Who is supporting them?
Any bit of the Labour Party that would like to keep its funding. Also Theresa May, apparently; she is already offering to enshrine many of these things in law. And Unite’s 1.2 million members, on paper at least. But 50 of them have already written to The Guardian, setting out their disagreement:

“By voting down the deal, MPs can create the conditions to bring down the government and force a general election, giving us the chance to get a government for the many. Backing the Tory deal, or abstaining on it, means keeping the Tories in power with their agenda of cuts, austerity and privatisation.”

Fair enough, if you forget that cuts, austerity and privatisation are also what happens when an economy tumbles out of 50 years of trading arrangements overnight.

Chuka Umunna (Mark Thomas / Alamy Stock Photo)

The Chukas

The "I Want EU Inside Me" wing is unofficially lead by Chuka Umunna. He has already dismissed the five points as "a complete joke". Chris Leslie, another sizeable Chuka, and a former shadow chancellor, attacked Corbyn for enabling Brexit: "When the jobs go and revenues for services dry up as a result, Labour’s leadership will have zero right to complain: they share responsibility." Failed leadership challenger Owen Smith has gone even further, suggesting he’d quit the party if they didn’t insist on a second referendum – a tragedy for someone, probably.

What do they want?
They want him to bolt on a second referendum, and to postpone Article 50.

Who is supporting them?
Between ten to 60 MPs. A hardcore of seven are now said to be ready to leave the Labour Party over the second referendum issue.

Team Lexit

The left-wing case for Brexit spans the likes of Kate Hoey and Frank Field – who come at it from a sovereignty angle – and rising stars like New Statesman and Novara economist Grace Blakeley, who hark back to an earlier tradition of Labour orthodoxy: that you can’t do hard-left things like nationalisation or propping up industries while you’re inside the EU.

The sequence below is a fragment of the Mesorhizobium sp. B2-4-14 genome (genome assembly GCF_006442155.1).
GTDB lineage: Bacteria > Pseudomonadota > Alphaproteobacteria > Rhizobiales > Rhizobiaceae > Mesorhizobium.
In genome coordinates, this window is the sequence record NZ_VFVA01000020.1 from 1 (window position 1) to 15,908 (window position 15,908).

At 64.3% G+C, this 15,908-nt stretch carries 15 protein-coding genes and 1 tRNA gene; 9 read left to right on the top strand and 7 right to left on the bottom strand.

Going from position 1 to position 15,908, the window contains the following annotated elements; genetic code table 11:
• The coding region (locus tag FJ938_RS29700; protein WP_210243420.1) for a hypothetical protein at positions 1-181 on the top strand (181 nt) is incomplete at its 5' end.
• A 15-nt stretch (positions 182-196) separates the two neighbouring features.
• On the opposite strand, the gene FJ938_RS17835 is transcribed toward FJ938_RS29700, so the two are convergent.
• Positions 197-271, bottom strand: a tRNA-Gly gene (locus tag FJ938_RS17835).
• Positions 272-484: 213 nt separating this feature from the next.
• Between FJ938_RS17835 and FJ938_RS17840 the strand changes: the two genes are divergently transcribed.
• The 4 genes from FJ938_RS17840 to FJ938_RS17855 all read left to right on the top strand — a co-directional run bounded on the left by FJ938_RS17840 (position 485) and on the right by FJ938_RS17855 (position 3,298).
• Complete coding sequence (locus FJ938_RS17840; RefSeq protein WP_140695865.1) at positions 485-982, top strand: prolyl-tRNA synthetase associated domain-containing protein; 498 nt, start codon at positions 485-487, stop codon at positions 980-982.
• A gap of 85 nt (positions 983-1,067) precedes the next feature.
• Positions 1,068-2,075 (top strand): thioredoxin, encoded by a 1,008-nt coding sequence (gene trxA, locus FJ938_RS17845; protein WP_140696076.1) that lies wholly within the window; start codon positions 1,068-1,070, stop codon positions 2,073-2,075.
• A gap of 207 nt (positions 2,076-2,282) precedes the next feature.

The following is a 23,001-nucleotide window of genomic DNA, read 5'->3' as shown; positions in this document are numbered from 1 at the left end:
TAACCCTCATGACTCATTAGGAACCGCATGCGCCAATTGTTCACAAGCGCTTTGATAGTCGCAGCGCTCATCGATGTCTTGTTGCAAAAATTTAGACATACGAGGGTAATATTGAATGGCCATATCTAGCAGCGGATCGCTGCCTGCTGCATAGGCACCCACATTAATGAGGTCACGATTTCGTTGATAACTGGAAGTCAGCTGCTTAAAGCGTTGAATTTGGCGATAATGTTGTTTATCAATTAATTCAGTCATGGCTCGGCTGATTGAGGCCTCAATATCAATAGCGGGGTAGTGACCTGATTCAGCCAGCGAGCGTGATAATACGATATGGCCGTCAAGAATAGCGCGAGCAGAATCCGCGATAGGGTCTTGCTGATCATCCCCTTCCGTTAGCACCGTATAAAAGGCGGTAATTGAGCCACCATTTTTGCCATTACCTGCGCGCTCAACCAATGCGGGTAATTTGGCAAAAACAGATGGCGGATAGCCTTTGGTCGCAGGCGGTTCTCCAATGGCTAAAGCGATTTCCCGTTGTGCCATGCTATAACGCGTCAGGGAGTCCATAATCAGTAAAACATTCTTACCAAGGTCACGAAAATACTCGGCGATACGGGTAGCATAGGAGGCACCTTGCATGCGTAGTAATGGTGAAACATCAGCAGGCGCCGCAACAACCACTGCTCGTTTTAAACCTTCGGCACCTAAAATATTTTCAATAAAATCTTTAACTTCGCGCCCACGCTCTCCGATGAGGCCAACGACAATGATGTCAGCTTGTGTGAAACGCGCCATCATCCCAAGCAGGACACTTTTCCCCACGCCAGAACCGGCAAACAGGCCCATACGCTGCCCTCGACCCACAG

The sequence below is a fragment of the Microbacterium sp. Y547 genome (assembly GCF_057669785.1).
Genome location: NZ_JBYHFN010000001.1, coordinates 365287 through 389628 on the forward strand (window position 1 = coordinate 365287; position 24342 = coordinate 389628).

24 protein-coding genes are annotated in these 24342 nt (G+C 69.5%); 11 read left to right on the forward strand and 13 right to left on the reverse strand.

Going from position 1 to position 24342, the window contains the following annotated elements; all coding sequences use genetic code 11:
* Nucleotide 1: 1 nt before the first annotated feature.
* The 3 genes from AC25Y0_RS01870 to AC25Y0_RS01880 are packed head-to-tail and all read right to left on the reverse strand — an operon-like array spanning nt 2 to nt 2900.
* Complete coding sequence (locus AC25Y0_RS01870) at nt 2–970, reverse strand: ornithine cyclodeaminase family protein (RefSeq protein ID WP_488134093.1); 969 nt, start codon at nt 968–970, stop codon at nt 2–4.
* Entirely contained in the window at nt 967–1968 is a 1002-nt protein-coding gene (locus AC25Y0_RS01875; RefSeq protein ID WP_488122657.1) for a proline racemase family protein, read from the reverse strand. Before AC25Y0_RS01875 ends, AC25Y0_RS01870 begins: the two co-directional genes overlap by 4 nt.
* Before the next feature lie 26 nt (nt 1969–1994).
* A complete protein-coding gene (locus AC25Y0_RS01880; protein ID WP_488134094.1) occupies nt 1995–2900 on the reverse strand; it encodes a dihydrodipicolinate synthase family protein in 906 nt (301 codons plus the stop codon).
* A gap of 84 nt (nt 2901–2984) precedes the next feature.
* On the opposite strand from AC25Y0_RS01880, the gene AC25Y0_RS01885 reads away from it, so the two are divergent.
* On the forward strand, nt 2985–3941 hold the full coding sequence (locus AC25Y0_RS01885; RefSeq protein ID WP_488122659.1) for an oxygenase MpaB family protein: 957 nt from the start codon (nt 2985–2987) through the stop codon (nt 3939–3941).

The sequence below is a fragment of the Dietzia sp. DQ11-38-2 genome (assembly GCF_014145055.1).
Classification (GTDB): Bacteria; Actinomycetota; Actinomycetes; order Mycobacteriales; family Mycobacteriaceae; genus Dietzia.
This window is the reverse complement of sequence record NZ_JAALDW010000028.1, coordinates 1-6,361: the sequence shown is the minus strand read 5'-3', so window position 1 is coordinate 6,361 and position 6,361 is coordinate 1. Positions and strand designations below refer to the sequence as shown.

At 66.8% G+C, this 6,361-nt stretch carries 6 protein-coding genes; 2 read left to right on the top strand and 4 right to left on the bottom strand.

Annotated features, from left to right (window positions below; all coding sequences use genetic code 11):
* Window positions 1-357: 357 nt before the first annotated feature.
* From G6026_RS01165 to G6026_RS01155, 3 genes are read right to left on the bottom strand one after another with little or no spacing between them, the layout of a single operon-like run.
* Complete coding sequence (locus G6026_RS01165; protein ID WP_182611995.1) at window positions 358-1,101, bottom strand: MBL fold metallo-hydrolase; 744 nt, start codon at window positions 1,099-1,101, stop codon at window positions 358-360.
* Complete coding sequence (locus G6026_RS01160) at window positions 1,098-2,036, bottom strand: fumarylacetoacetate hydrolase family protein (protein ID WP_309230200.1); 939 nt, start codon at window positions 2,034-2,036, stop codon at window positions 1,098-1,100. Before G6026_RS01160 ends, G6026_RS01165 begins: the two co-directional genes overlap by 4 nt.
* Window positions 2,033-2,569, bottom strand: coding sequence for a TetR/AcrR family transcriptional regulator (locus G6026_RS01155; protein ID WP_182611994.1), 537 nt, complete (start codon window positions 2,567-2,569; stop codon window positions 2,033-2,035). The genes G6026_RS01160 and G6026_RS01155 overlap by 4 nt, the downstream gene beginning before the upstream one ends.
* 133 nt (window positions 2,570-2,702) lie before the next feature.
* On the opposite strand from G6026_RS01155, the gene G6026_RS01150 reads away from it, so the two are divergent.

What do they want?
Nothing. They want Corbyn to revert to his sleepy Bagpuss stance and get back to his old job of opposing for opposition’s sake. Standing on the sidelines is the best they can hope for. "Campaigning for Remain would (legitimately or not) cast Labour as the party of the establishment," argues Blakeley. "Exactly where liberals want them."

Who is supporting them?
Almost no one who is in politics. Maybe eight MPs. But, y’know, maybe millions of ordinary Labour voters?

(MediaWorldImages / Alamy Stock Photo)

The Big Mo

Momentum are Corbyn’s super-fans – but can they stay loyal to the leader in the face of this kind of provocation? Many of the young lefties he brought into the party were going round the last Labour conference with tote bags proclaiming "Love Corbyn, Hate Brexit". Their sometime spiritual avatar Owen Jones has come out firmly in favour of Corbyn’s letter, and so has farther-left sometime-avatar Ash Sarkar. So far, Momentum and its founder Jon Lansman have remained mute.

What do they want?
To love Corbyn and hate Brexit. Which is a great recipe for a breakdown.

Who Is Supporting Them?
Hundreds of thousands of crucial voters and activists. But if you can sell them on this as a "sly Norway" deal, maybe they won’t cry too hard.


Jeremy Corbyn
trade unions
Chuka Umunna
Len McLuskey